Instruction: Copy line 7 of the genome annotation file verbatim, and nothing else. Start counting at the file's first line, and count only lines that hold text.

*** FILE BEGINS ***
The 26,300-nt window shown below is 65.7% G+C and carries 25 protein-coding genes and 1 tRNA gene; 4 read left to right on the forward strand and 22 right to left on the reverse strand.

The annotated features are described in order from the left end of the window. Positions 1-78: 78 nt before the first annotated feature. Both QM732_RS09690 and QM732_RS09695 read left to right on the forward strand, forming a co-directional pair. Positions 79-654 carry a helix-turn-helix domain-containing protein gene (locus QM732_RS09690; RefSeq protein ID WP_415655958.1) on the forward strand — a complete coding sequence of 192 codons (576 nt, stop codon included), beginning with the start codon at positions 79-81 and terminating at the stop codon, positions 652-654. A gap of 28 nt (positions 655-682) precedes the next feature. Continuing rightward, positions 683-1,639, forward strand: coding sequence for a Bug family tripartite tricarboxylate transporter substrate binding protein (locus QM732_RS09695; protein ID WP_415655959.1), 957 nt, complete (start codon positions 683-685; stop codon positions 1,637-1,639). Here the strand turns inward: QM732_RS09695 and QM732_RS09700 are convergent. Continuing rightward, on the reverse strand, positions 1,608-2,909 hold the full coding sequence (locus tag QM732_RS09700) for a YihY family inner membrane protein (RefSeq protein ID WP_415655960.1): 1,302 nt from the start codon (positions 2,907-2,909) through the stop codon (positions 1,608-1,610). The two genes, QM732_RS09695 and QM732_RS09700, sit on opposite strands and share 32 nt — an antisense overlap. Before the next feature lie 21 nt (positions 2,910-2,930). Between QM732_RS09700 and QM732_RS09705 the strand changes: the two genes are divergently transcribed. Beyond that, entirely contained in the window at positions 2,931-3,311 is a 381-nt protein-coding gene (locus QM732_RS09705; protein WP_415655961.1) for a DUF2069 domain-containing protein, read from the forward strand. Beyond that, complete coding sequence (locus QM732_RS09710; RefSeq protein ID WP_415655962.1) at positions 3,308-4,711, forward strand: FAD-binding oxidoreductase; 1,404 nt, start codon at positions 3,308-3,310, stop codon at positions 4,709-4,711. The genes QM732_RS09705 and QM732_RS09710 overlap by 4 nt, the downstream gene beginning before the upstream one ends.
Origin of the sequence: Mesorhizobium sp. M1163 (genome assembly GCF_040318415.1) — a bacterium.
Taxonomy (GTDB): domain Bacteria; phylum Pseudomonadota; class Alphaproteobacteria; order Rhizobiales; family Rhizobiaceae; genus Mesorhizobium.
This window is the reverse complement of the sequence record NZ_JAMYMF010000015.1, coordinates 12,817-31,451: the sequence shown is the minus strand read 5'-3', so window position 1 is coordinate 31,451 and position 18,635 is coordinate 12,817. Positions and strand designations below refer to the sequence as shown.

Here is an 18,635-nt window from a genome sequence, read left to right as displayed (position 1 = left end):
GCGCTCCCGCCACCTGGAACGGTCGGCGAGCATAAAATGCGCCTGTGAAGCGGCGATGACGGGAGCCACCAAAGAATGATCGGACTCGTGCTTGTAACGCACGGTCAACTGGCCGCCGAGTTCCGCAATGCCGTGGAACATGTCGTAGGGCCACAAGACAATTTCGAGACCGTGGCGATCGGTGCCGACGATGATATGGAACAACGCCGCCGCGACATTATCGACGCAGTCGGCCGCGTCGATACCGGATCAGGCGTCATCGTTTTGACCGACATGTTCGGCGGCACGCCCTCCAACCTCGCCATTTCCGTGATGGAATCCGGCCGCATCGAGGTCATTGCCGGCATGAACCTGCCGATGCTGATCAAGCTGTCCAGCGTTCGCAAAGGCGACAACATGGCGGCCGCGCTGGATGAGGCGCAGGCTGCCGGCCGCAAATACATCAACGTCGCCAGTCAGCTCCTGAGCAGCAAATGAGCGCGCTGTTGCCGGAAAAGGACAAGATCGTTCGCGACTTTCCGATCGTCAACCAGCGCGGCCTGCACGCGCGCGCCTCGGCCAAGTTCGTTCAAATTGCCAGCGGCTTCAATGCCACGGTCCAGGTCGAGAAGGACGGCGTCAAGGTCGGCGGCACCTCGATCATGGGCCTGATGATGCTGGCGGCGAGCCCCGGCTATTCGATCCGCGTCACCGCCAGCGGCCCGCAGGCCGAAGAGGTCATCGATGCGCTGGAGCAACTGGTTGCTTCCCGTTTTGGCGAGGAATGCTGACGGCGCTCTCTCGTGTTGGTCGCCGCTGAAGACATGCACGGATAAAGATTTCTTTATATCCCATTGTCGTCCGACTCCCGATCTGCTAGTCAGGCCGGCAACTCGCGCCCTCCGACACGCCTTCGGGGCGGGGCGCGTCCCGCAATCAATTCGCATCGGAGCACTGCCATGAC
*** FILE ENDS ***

GCGCTCCCGCCACCTGGAACGGTCGGCGAGCATAAAATGCGCCTGTGAAGCGGCGATGACGGGAGCCACCAAAGAATGATCGGACTCGTGCTTGTAACGCACGGTCAACTGGCCGCCGAGTTCCGCAATGCCGTGGAACATGTCGTAGGGCCACAAGACAATTTCGAGACCGTGGCGATCGGTGCCGACGATGATATGGAACAACGCCGCCGCGACATTATCGACGCAGTCGGCCGCGTCGATACCGGATCAGGCGTCATCGTTTTGACCGACATGTTCGGCGGCACGCCCTCCAACCTCGCCATTTCCGTGATGGAATCCGGCCGCATCGAGGTCATTGCCGGCATGAACCTGCCGATGCTGATCAAGCTGTCCAGCGTTCGCAAAGGCGACAACATGGCGGCCGCGCTGGATGAGGCGCAGGCTGCCGGCCGCAAATACATCAACGTCGCCAGTCAGCTCCTGAGCAGCAAATGAGCGCGCTGTTGCCGGAAAAGGACAAGATCGTTCGCGACTTTCCGATCGTCAACCAGCGCGGCCTGCACGCGCGCGCCTCGGCCAAGTTCGTTCAAATTGCCAGCGGCTTCAATGCCACGGTCCAGGTCGAGAAGGACGGCGTCAAGGTCGGCGGCACCTCGATCATGGGCCTGATGATGCTGGCGGCGAGCCCCGGCTATTCGATCCGCGTCACCGCCAGCGGCCCGCAGGCCGAAGAGGTCATCGATGCGCTGGAGCAACTGGTTGCTTCCCGTTTTGGCGAGGAATGCTGACGGCGCTCTCTCGTGTTGGTCGCCGCTGAAGACATGCACGGATAAAGATTTCTTTATATCCCATTGTCGTCCGACTCCCGATCTGCTAGTCAGGCCGGCAACTCGCGCCCTCCGACACGCCTTCGGGGCGGGGCGCGTCCCGCAATCAATTCGCATCGGAGCACTGCCATGAC